New Prairie Construction, Inc.: Construction company, Urbana, IL, pioneering in straw bale construction. Presenter; Julie Vogel, builder of the straw bale residence in Urbana.

Tiny Greens, Specialty Sprouts and Green Island: Local sprout farm, Urbana, IL, and the Green Island Sustainable Community. Presenter; William Bagby, owner of the farm and founder of Green Island, will present on the development’s water & waste systems design.

Suggested Donation for Individuals and Non-Profits: $25 for Professionals: $100

For more information, contact e-co lab at http://www.e-colab.org/contact.htm.

Working Safely With Lead Workshop

A “Working Safely with Lead” Workshop will be held on October 17, 2006, 7 – 11:30 a.m. (free) at St. John’s Hospital Bunn Auditorium – 800 E. Carpenter Springfield, Illinois. Topics to be covered include:

  • The Effects of Lead Paint on Adults and Children
  • Information on Newly Enacted Illinois & Proposed USEPA Remodeling & Renovation Legislation
  • How Lead Risk Assessments can save you money

Illinois Public Act 094-0879 became law on June 20, 2006, and is in effect. Target audience: Contractors, Landlords, Realtors and Public Health Professionals.

Please e-mail, telephone or fax registration requests to: joann.lemaster@st-johns.org Phone (217) 544-6464, ext. 30095 Fax (217) 535-3893

This free event is offered by the Illinois Poison Center in recognition of National Poison Prevention Month.

ASLI's Choice – Award for the Best Book of 2006

What is your favourite book of 2006?

The Atmospheric Science Librarians International is seeking your nominations for the best book of 2006.  They are going to present ASLI’s Choice Award for the best book of 2006 in the fields of meteorology / climatology / atmospheric sciences in  San Antonio, Texas  during the AMS conference in January 2007.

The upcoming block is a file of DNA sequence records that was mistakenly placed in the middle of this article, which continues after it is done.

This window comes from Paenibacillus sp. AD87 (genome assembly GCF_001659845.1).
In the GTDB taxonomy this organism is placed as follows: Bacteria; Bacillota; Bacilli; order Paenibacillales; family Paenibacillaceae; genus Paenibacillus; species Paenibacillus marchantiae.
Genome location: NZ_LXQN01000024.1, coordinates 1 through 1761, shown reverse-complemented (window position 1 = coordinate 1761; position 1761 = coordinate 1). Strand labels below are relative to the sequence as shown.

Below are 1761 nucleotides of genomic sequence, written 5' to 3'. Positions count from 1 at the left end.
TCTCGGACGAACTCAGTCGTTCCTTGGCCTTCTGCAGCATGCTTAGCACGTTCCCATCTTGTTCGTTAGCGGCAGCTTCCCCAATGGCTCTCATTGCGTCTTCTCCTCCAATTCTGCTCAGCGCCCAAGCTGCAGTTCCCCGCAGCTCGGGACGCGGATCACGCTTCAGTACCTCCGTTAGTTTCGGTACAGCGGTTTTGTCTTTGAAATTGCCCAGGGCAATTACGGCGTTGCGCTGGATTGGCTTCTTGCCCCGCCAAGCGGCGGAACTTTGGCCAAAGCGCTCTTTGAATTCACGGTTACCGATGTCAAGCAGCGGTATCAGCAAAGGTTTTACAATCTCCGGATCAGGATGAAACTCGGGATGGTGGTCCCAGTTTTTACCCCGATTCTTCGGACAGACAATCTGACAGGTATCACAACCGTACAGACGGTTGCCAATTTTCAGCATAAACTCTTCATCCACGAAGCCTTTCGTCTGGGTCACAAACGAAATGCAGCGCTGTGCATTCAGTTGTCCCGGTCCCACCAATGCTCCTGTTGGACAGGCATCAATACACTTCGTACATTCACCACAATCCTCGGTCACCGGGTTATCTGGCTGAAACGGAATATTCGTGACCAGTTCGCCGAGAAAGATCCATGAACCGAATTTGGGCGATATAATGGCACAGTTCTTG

The books will be judged on nine criteria: uniqueness, comprehensiveness, usefulness, quality, authoritativeness, organization, illustrations/diagrams, competition and references.  To qualify, the book has to have a 2006 copyright date and can be in any format and at any reading level:  college, research, general audience, children’s, reference.   Any language is accepted.

Readers are invited to nominate their choice and submit their nomination to the chair of the ASLI Awards Committee listed below, or to complete the form on the ASLI website:  http://www.lib.noaa.gov/asli/asli.html .  You may nominate as many works as you wish, but please complete a separate entry from for each work.   November 1, 2006 be the cut-off date for submissions.  The ASLI executive will have the difficult choice of doing the final selection from the titles pre-screened by the Awards Committee.

For more information please see BAMS, May 2006, p.  654

How do I submit my nomination?

Complete the form at:  www.lib.noaa.gov/asli/asli.html

Or email  maria.latyszewskyj@ec.gc.ca

or send to:
M. Latyszewskyj
Environment Canada Library, Downsview
4905 Dufferin Street
Toronto, ON
Canada M2N 3C7

What is the closing date?   Nov. 1, 2006

How do I know who has won? 
Winner will be posted to the ASLI listserv and to the ASLI website after the announcement in January 2007 in San Antonio, Texas.

Members of the ASLI Choice committee:

Maria A. Latyszewskyj – Chair
Environment Canada Library, Downsview
Maria.latyszewskyj@ec.gc.ca

Amy Butros
Scripps Institution of Oceanography Library
abutros@ucsd.edu

Doria Grimes